Looking Closer, column two (Top Dog Model)

WHILE I was having a TV dinner with a friend several weeks ago, I noticed her paying much more attention to the screen than usual. Her expression was a mixture of dreaminess and sneakiness, like she wanted to keep whatever she was watching all to herself. I put on my glasses and realised what had caught her attention.

He was tall, dark, and muscular; exotic, clever and obedient. Sound like the perfect guy? Well, he is… except that he’s a dog.

His name is Simba, he is a 9st 6lbs Leonberger, and he was recently crowned winner of the first series of ITV2’s Top Dog Model. The creators of the show set out to combine the glamorous world of modelling with Britain’s love of dogs. They were looking to find themselves the next ‘Claudia Sniffer’, ‘Elle Macfurson’ or ‘Cindy Pawford’. To help with such a momentous task they enlisted the help of ex-X-Factor star Stacey Solomon, fashion model Lilah Parsons and Addison Witt, a dog agent (all the way from Hollywood).

From that first accidental viewing, I immediately found myself sucked into this ridiculous, yet entertaining world of canine modelling. What I found most intriguing about the whole affair was how seriously everyone took it. I watched dog owners fall to pieces – a display of emotion you’d expect  upon receiving news of a death, not upon being told ‘Sorry, but this isn’t a very good picture of your dog.’

The thing that really took the biscuit for me was the way the judges critiqued the dogs after their ‘modelling’ assignments. I witnessed a dog being sent packing because, well, she ‘didn’t convey the right emotion’ in her photo. That really stumped me. One of the dogs had to convey an appropriate emotion for a ‘get well soon’ card. How does a human even make a face to sell that? Did they expect the dog to turn around saying, ‘Aye, no bother’ and then sport a different facial expression for each frame? You could literally take a dog, sit it in front of you, and as long as your tone of voice was calm, tell it they’re the ugliest bloody thing you’ve ever seen in your life and they’ll still look at you in the same way: tongue out, tail wagging, none the wiser.

In the same episode, the dog’s challenge was an underwater photo shoot, shot by Seth Casteel, who is, apparently, the world’s leading underwater dog photographer. I wonder how he found out he was good at that? Upon hearing his job title, I suddenly felt less worried about my employment prospects after uni.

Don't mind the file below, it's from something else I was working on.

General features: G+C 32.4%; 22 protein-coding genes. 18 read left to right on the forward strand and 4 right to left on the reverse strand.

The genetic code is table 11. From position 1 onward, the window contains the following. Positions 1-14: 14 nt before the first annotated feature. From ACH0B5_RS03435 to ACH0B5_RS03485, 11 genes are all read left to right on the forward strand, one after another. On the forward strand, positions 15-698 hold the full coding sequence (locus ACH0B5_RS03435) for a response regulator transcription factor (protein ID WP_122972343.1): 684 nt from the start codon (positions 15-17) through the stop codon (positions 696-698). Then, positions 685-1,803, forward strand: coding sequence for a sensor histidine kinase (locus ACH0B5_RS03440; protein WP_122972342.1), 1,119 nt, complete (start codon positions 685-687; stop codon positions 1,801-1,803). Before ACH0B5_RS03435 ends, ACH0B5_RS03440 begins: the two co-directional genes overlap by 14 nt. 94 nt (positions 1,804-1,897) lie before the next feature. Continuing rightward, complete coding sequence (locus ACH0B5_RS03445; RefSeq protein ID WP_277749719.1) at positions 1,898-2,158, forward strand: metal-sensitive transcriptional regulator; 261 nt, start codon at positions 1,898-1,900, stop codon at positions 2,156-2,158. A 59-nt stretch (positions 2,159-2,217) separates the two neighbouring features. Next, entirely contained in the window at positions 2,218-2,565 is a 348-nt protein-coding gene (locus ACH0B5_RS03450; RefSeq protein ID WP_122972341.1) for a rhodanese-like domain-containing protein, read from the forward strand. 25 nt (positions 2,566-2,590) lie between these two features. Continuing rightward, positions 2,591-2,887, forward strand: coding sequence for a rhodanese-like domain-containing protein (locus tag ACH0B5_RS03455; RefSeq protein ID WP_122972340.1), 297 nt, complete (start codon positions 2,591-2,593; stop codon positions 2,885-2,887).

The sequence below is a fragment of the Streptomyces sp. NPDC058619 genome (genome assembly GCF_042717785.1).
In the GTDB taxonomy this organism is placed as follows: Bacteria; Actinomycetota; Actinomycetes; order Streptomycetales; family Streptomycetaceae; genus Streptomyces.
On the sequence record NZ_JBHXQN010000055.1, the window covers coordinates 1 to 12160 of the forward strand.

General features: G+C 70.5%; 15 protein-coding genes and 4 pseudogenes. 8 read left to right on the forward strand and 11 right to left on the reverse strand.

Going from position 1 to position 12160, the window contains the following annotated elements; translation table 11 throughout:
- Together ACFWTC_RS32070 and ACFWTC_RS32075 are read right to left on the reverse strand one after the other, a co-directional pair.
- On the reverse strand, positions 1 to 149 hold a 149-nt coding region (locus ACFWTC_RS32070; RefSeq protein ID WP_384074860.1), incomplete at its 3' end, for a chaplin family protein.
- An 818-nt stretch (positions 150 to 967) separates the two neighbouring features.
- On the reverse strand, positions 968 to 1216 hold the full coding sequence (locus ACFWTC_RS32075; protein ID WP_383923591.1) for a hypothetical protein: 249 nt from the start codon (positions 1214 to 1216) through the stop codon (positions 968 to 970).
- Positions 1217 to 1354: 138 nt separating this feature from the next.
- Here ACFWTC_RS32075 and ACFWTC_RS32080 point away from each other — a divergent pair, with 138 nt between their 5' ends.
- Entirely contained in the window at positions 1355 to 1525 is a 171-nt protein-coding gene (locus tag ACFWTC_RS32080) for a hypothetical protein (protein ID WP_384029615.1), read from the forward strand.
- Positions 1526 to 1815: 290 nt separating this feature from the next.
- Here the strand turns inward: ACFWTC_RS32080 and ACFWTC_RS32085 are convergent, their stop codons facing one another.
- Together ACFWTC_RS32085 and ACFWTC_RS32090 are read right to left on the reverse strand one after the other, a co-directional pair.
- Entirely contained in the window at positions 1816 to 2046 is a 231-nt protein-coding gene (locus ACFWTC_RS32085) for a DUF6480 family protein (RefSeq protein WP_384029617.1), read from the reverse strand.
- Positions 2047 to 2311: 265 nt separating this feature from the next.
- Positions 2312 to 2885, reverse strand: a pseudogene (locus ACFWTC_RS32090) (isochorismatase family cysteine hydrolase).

Now, I am not a TV snob. I find myself emotionally invested in the lives of fictional characters and I watch the X-Factor every weekend. And yes, it was nice to see all of the pooches, large and small, being very cute and dog-like in Top Dog Model. But I genuinely worry about how far we will go. What will be in store for reality TV next? As humans, it seems we’re constantly on the look-out for easy entertainment, especially on those days where the telly is your best pal. But how long will it be before modelling dogs and the ‘stars’ of shows such as The Only Way is Essex and Geordie Shore aren’t enough for us? Will we soon start to crave more, envisioning less gory versions of the Hunger Games as our next big fix?

The positive thing about Top Dog Model is that, unlike the other reality shows mentioned, something actually came out of it. Simba got a ‘modelling contract’ and now his owner has his fortune sorted as the big guy struts through the latest Cif advert – where, by the way, he outshines his fellow (human) actress. So it’s all good in doggy land.

Saying that though, I can’t think of anyone (dog or human) who will suffer if the first series of Top Dog Model is also the last one.

By Zoe Storrie, Columnist
(Published: Issue Two, November 2012)}